Cloud-based systems have the advantage of alleviating the expensive, and sometimes difficult, need to employ IT people to make sure it stays up and running 24/7. But even including all those personnel expenses, a SaaS/PaaS is still probably a little more expensive… but you have a whole lot less to worry about.
Once you get past the expense, SaaS/PaaS advantages start to pile up. For one, it’s scalable. Most labs experience an ebb and flow to business. So, let’s say you have a sudden increase in business that surpasses your hardware’s capability. You might find yourself restricted with your current system and need to buy additional hardware. And what if that surge is temporary? In the cloud, there are provisions for additional bandwidth that allow you to easily increase or decrease your usage depending on the volume of work coming into your lab.
Yet there are limits to SaaS. For one, you’re generally not going to get to customize the software per se beyond the basic software package (our fulCRM is an exception). But that also means that everything is generally stable, because a cloud-based software company won’t stay in business long with an unstable product, so you won’t be confronted with the inevitable bugs that typically come with individual releases (especially those that are then customized). SaaS makes sure everything is tested, secure, and stable before shipping, so it’s as issue-proof as software can be.
Those Security Issues
The biggest drawback to going to a SaaS model from a healthcare perspective is that people do not feel it is as secure as a data center on the premises. If you’re in a cloud with AWS, Microsoft, or Google, the perception is there is a big target on your company. But we’re seeing many companies getting attacked – especially with the financial industry. So, it becomes about how you manage your system and whether you can recover quickly (and don’t forget attacks can and do happen on in-house data centers).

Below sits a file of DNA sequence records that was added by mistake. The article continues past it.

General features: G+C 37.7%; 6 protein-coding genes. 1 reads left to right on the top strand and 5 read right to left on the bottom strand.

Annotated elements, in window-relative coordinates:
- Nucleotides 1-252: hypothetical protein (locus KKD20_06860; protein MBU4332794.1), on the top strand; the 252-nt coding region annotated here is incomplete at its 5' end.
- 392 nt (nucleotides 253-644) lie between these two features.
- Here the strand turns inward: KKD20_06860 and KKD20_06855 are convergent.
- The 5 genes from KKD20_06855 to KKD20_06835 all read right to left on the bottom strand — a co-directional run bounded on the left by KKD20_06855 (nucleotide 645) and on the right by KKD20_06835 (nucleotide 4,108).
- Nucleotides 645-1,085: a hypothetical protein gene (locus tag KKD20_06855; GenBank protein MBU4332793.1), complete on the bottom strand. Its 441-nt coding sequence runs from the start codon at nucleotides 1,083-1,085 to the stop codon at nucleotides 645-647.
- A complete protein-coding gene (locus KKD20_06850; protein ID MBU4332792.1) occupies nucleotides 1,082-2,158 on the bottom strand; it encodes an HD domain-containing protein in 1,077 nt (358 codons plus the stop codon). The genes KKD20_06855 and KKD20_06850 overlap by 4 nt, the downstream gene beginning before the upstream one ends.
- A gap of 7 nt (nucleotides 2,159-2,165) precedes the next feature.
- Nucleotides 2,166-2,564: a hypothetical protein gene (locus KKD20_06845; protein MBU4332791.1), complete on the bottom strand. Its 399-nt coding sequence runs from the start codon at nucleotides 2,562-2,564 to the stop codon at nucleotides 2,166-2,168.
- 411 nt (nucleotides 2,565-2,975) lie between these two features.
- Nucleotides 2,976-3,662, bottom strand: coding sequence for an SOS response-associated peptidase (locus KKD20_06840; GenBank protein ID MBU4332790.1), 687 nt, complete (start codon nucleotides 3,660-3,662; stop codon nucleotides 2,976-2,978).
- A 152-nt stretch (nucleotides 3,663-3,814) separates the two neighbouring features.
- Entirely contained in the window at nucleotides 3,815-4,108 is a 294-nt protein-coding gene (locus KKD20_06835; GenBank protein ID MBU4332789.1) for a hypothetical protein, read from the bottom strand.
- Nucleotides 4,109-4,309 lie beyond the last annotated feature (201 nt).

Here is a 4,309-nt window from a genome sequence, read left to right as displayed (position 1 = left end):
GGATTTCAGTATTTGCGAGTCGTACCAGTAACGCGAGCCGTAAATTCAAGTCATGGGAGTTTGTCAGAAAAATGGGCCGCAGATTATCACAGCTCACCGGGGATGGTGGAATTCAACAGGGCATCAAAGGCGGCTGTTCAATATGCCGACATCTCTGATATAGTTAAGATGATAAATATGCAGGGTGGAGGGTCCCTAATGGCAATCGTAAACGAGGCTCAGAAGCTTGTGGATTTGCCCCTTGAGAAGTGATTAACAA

But there is actually another concern with SaaS: latency. It’s possible you would experience longer latencies than an in-house solution, if there are delays in communication between server and instrument because the server is in the cloud. If your organization can’t tolerate that, you may decide to move your server inside your business or consider a hybrid solution.
The Bottom Line
We’ve suggested that some companies use a hybrid model, entering in a situation where components are in the cloud along with elements installed in-house, all configured to allow for updates and typical maintenance. This is appealing because you can stay current without having to purchase licenses. And as always, we’re happy to analyze any company’s processes and business requirements, then recommend the best solutions for their unique situation.
I am myself a convert. I used to be ‘old school’ with regard to the lab industry, feeling that building a data center in-house made the most sense. But increasingly I believe that the advantages of the cloud make it more attractive. It’s just easier to manage – and that’s not a small thing in our business.